First, he engages in a fair bit of name-calling, insinuating that anyone who agrees with EFF can’t possibly be a libertarian. (I wonder if Ross has actually bothered to peruse their site? While I don’t agree with every position they’ve taken, I would imagine that he, as a libertarian, would find a lot to like.) The entire critique is suffused with this kind of black and white, “us versus them” attitude. For example, he faults me for both criticizing and praising Apple, as though there’s something inconsistent about praising one aspect of a company and criticizing another. He also, bizarrely, argues that my comparison of DRM to a Maginot Line means that my “friends who like to breach DRM” are the Nazis.

Second, it doesn’t appear that he really engaged my central arguments. For example, he doesn’t make any effort to address the point that DRM hasn’t been an effective piracy deterrent. He doesn’t seem to have grasped my specific criticism of OpenCable–that the DMCA has put consumer electronics companies like TiVo at the mercy of the cable industry, thereby stifling the development of any devices that might be a competitive threat to cable companies. The analogy to the IBM BIOS case (a case in which a platform was opened against the will of its originator) seems to have made no impression on him. And most generally, the distinction between inter-platform and intra-platform competition appears to be completely lost on him.

Finally, throughout the paper, he makes statements like this:

The author also freely admits that some court decisions have not been in accord with his belief in this “balance,” yet we are told that we shouldn’t trust Congress or markets but rather unaccountable judges.

Note the question-begging use of the word “markets.” In point of fact, that’s precisely where we disagree: whether the DMCA is an interference with the free market. A free market is an economic system in which individual rights are protected, contracts are enforced, but people are otherwise left alone by the government. While a circumvention ban might be compatible with market principles, it certainly isn’t required by them. Yet whenever I point out problems that have been caused by the DMCA, he responds by accusing me of being hostile to markets. That’s a non-sequitur.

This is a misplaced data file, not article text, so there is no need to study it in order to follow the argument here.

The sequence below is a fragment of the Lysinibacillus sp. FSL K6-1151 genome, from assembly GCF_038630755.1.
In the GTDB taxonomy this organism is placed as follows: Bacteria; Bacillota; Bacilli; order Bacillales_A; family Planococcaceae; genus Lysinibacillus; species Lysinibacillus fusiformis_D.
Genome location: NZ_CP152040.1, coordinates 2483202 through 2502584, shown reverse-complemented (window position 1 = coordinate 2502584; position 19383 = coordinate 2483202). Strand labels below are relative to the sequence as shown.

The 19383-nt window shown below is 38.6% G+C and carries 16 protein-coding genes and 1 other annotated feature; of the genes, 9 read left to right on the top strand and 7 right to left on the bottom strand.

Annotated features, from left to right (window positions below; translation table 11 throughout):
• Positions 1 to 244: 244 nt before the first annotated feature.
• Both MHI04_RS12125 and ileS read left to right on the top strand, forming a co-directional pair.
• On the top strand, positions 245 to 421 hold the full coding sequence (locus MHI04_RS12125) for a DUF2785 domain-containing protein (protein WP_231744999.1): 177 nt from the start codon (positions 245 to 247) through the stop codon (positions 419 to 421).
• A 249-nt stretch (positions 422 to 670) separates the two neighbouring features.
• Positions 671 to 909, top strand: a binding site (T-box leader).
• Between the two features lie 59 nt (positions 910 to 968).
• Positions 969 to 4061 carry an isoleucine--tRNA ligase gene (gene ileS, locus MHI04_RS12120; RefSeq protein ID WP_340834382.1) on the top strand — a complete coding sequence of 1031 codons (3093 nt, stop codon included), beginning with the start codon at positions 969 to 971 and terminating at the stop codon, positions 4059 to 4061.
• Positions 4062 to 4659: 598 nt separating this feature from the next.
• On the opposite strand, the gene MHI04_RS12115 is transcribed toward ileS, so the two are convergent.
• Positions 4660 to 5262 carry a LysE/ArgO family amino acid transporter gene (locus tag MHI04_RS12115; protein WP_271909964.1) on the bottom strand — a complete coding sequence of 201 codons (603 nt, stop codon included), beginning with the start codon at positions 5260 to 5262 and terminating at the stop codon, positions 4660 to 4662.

Mr. Ross and I have some serious policy disagreements about the real-world consequences of the DMCA, and we have some different opinions about whether some of those consequences are good or bad. I plan to address a couple of his specific criticisms in a subsequent blog post. But I wish he’d focus a bit more on engaging on those policy disagreements instead of constantly insinuating that I should have my libertarian card revoked.

The Darker Side of DRM

by on March 23, 2006

I’ve got a new op-ed in the Salt Lake Tribune. There won’t be anything in it that’s news to regular TLF readers, but here’s how it starts:

Did you know that it’s a federal crime to listen to your music on the wrong brand of portable music player?

It’s true. At least, it is if you buy your music online. Take Apple’s iTunes Music Store, which recently sold its billionth song. Apple talks a lot about the convenience and affordability of its music, but they don’t mention its darker side: it’s only compatible with Apple products. MP3 players from other companies aren’t supported.

In a free market, that wouldn’t be so bad. Manufacturers of competing MP3 players, such as Sony, Creative and Samsung, could provide software to automatically convert the music to a compatible format. But that would be illegal, thanks to a little-known law called the Digital Millennium Copyright Act, which Congress passed in 1998.